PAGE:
Risk of discrimination in hiring jumps: survey
TT/The Local · 6 Apr 2015, 16:34
Published: 06 Apr 2015 16:34 GMT+02:00
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The survey, which was commissioned by the staffing and recruitment agency Proffice, asked 400 executives in both the private and public sectors about their work in the area of discrimination and hiring practices.
“The number who think they try to achieve diversity has increased markedly, but they don’t really do that when they recruit,” Sibel Wolff, communications director at Proffice, told the TT news agency. “I think that has to do with the fact that they don’t have concrete tools, processes or goals regarding diversity in the workplace.”
The number of executives who reported actively working on diversity issues rose from 69 percent in earlier surveys to 80 percent this year. But at the same time, the number who said they did a good job around diversity fell from 69 percent to 57 percent.
Disability and age are the biggest risk factors for hiring discrimination, and have grown markedly since previous surveys were carried out.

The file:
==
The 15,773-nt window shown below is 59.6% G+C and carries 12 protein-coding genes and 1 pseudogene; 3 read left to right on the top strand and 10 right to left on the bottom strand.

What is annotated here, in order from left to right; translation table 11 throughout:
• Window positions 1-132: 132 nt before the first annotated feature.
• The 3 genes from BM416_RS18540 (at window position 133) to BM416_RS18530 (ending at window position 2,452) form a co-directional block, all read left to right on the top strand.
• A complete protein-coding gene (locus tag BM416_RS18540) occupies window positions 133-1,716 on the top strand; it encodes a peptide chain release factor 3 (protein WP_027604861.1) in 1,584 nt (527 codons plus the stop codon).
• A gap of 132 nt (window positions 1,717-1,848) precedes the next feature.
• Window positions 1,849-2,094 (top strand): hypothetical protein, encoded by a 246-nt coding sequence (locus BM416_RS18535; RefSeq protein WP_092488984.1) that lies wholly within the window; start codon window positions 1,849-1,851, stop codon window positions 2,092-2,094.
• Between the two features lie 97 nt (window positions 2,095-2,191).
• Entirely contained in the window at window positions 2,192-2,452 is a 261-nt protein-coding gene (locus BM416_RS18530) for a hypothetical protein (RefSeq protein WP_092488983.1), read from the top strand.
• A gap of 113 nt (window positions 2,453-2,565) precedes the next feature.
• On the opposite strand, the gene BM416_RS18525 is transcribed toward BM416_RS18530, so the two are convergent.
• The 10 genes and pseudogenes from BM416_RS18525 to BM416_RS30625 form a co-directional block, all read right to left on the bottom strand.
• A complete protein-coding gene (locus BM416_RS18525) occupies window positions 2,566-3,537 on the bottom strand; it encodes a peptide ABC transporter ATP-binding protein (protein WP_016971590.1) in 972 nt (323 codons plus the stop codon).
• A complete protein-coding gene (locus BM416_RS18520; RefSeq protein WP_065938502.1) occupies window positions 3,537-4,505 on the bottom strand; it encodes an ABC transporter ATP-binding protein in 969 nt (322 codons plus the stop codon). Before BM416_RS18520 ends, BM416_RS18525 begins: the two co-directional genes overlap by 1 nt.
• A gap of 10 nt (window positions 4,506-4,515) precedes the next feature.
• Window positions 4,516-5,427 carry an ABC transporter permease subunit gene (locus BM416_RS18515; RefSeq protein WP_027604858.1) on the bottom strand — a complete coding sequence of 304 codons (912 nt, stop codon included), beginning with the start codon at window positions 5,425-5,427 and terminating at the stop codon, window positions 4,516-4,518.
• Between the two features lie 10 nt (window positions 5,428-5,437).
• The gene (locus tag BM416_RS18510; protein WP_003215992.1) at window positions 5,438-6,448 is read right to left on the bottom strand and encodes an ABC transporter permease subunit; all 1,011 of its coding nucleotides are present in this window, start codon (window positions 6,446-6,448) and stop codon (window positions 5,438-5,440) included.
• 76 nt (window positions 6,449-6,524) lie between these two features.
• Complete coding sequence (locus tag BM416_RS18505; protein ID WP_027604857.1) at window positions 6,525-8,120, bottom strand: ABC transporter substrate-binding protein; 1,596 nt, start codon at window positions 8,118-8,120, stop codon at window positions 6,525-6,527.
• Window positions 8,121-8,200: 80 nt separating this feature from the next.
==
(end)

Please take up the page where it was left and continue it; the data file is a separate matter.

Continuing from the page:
“In general, society has become more age fixated,” Wolff said. “Our experience shows that older people are not valued. For one thing, it’s thought they can’t keep up with technical developments.”
Gender and sexual orientation were reported as much smaller risk factors. Of those asked, 69 percent said they did not feel there was any risk of discrimination based on gender and 67 percent said sexual orientation presented no hurdle to getting a management position.
Wolff added that the survey showed that there was uncertainty about what diversity in the workplace meant.
Ellen Landberg, equality expert at the manager group Ledarna, agreed that diversity was a goal many shared, but that a lot of business leaders were not sure how to get there.
“Everyone is for diversity, but when it comes to what you should do about it, there’s a lack of know-how,” she said.
One problem is that when recruiting, managers often look at their own networks and fall back on old norms.
“The image of an executive is still firmly set,” said Landberg. “It’s a middle-aged white man without a disability.”